And not just a glimpsed look of moonlight. It's about 75 hours and 48 minutes to enter the mission, and Anders is a shows the Earth's blue marble rising above moon lunar and scratching for a color film to capture it.

"The difference between the Moon and the beautiful Blue Land is very spectacular, the Earth is the only thing in the entire Earth-shaped Earth," said Borman. "You see the white clouds, the brown pink divisions … we're very lucky to stay on this planet."

A mission made as a dangerous test of bringing human technology and bravery to turn to a # 39; Feeling sorry for the people involved. The Earthrise image would not be published to return the Apollo 8 to Earth but for Christmas 1968 there is another donation of the crew for his / her; planet.

"Before the flight, Nasa's public affairs officer told Borman that they were billions of people – a quarter of the world's people – to come to the broadcast Their Christmas Eve has a Christmas Eve from lunar lunches, "said Muir-Harmony. "More people would hear the broadcasting the voice of anyone else in history and just wanted something to say."

The three of us and our wives try to do it – we can not – Frank Borman

"That's one of the most spectacular minds of a free country," said Borman. "Can you imagine what the Soviets had been up, we would talk about Lenin and Stalin and we just want to do something right."

But getting forward with "something appropriate" was far from easy. "We tried to do the three of us and our wives," said Borman. "We can not."

He turned to a friend, who today asked the spokesman's war spokesman, Joe Layton. "As I understand it, he was sitting all night and cast a scary paper away when his wife walked, and his wife was a French challenger, she said why not start at the beginning ? "

With the television cameras moving, and how the spacecraft was in. It's going to rise on a Christmas Eve floor (USA), the team begins to read from the Genesis Book. "Initially …" to start Anders. Borman decided to broadcast with "good night, good luck, happy Christmas and God bless you all, all of you on the good ground."

"We were very sure the most appropriate thing was to be done, since there is a huge awareness of me, at least, that the Earthquake is bigger than all of us," said Borman. "It's too ordered and it's too hard to create a divine form."

But the resolution is far from each other. On Christmas Day, Borman is fired again to leave the orbits. "The burn was brought into the outside of the moon, out of the surface – if it failed, I would still divide it to moonlight ".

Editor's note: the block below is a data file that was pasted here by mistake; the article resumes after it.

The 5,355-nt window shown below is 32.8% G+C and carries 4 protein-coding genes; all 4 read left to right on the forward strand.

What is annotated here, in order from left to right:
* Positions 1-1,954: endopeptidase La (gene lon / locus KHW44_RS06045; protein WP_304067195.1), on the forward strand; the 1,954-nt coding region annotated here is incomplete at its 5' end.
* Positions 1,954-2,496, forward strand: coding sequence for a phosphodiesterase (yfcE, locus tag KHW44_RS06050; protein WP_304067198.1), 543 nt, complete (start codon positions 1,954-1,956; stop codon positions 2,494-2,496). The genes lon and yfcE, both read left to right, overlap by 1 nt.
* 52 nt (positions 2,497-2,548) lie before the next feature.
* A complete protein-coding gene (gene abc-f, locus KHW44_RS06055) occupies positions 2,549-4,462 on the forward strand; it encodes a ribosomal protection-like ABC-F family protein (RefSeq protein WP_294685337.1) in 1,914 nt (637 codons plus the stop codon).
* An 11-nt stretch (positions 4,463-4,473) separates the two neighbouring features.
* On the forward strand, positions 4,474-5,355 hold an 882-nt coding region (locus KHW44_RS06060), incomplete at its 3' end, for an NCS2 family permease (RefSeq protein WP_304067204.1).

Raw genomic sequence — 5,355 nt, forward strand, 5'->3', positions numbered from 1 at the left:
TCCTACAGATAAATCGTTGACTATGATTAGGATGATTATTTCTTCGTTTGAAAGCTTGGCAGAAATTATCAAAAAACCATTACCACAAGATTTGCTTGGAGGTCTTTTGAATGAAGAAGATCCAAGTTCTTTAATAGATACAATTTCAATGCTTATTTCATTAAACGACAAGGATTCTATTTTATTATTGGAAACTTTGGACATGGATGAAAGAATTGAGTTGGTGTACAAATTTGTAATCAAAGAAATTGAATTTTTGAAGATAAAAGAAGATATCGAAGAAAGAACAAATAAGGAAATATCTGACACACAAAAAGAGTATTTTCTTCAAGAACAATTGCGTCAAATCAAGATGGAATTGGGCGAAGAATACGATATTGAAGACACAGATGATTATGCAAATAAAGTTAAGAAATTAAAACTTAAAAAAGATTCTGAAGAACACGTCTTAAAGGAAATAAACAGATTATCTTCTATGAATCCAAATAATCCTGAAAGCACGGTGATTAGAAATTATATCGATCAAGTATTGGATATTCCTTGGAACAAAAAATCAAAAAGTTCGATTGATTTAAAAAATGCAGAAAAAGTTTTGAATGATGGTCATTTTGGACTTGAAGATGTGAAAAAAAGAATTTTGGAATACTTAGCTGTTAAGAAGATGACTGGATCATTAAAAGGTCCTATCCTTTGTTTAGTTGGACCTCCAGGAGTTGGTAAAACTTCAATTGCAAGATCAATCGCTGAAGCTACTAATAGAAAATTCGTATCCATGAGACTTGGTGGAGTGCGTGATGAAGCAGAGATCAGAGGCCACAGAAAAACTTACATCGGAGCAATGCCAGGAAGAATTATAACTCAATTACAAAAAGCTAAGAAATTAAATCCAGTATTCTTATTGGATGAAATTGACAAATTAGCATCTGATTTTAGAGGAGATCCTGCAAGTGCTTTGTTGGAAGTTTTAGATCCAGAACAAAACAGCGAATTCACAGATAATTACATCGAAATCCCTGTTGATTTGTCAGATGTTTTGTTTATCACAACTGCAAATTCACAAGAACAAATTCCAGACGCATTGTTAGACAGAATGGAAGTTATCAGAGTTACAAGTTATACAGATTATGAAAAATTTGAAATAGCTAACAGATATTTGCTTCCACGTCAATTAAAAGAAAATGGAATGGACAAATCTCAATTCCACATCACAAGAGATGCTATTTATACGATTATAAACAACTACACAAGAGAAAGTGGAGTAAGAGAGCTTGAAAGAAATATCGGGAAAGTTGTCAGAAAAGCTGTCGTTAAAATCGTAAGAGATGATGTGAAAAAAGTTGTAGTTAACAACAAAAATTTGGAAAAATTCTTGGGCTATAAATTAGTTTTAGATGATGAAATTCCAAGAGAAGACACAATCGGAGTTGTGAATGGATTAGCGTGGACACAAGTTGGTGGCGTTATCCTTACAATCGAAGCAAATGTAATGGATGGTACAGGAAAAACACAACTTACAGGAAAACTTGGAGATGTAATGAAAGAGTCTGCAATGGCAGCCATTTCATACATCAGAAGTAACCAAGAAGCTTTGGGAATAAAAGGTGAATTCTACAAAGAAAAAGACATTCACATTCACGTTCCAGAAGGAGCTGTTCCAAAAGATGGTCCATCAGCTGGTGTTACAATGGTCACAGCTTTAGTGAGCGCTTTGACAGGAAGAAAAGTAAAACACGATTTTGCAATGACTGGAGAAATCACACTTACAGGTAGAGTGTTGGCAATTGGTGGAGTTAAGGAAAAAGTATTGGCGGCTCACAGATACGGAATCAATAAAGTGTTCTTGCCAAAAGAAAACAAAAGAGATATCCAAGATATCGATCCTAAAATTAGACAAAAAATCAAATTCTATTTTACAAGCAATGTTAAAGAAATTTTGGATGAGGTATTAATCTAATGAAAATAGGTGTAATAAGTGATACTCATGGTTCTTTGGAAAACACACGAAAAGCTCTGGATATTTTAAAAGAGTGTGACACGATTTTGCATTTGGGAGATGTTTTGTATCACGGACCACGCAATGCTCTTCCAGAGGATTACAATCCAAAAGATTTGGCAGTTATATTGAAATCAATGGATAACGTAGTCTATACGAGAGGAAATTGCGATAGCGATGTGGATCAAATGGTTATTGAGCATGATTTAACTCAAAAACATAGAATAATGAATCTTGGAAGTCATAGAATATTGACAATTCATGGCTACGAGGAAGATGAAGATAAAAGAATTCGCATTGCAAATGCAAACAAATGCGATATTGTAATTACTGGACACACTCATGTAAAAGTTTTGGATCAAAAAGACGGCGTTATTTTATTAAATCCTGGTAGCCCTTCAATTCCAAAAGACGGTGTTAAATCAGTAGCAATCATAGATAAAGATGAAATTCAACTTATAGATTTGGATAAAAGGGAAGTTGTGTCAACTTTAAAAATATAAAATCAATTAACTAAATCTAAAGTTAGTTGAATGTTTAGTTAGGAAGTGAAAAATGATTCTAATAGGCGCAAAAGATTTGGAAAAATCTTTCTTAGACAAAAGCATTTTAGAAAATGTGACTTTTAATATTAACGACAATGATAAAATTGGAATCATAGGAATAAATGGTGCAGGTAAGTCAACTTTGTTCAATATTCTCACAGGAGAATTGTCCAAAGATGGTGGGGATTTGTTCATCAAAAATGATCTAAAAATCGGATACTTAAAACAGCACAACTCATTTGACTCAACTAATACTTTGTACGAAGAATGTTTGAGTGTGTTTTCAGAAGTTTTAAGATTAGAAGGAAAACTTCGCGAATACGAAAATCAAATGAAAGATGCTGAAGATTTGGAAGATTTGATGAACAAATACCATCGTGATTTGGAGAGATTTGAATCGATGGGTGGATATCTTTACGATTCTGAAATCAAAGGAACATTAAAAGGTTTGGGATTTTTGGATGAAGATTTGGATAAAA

"Notify, Santa Claus!" Leave Lovely when they re-establish a connection to the ground. And Santa is even delivered. Covered in wild ribbanes that are specially designed, the team will present today from confidence in confidence: Turkish dinner with gravy.

"[Our boss] Deke Slayton also circulated three broadband shows on board but we did not drink that, "said Borman." I did not want to be blamed for anything that & # 39; go wrong, and we took it home. "

It expanded the boundaries of human knowledge, it influenced the way in which we value the Earth and their place in; Humanity – Teasel Muir-Harmony

"I do not know what happened to me," he says. "Maybe it's worth a lot of money now."

On 27 December, the crew returned to Earth – bending so close to the target in the # 39; Chuan Sèimh which the revival boat needed to move from the way. It was a very good head; for a perfect mission, the final confirmation that the player pays to fly to his / her.

"It was not only a great knowledge and engineering achievement in Apollo 8," said Muir-Harmony, "expanded the end of human experiences, influenced the way we put respect the Earth and their place in Humanity. "

For Colonel Borman, at 90 who was still a strong warrior in the Cold War, his last success was his ultimate mission to America gets a step closer to its Moon.

"I'm honest with you, I do not think about the Apollo 8 legacy," he tells me. "In fact, after Apollo 11 it was successful [in landing men on the Moon], I did not have any interest in the program. I went together to help fight with a battle in the & # 39; Cold War and we won. "

To hear more from Frank Borman, Apollo 8 and astronauts talk about Genesis and their own religious knowledge, listen to the Richard & Radio 3 program broadcast on 22 December: Message from the moon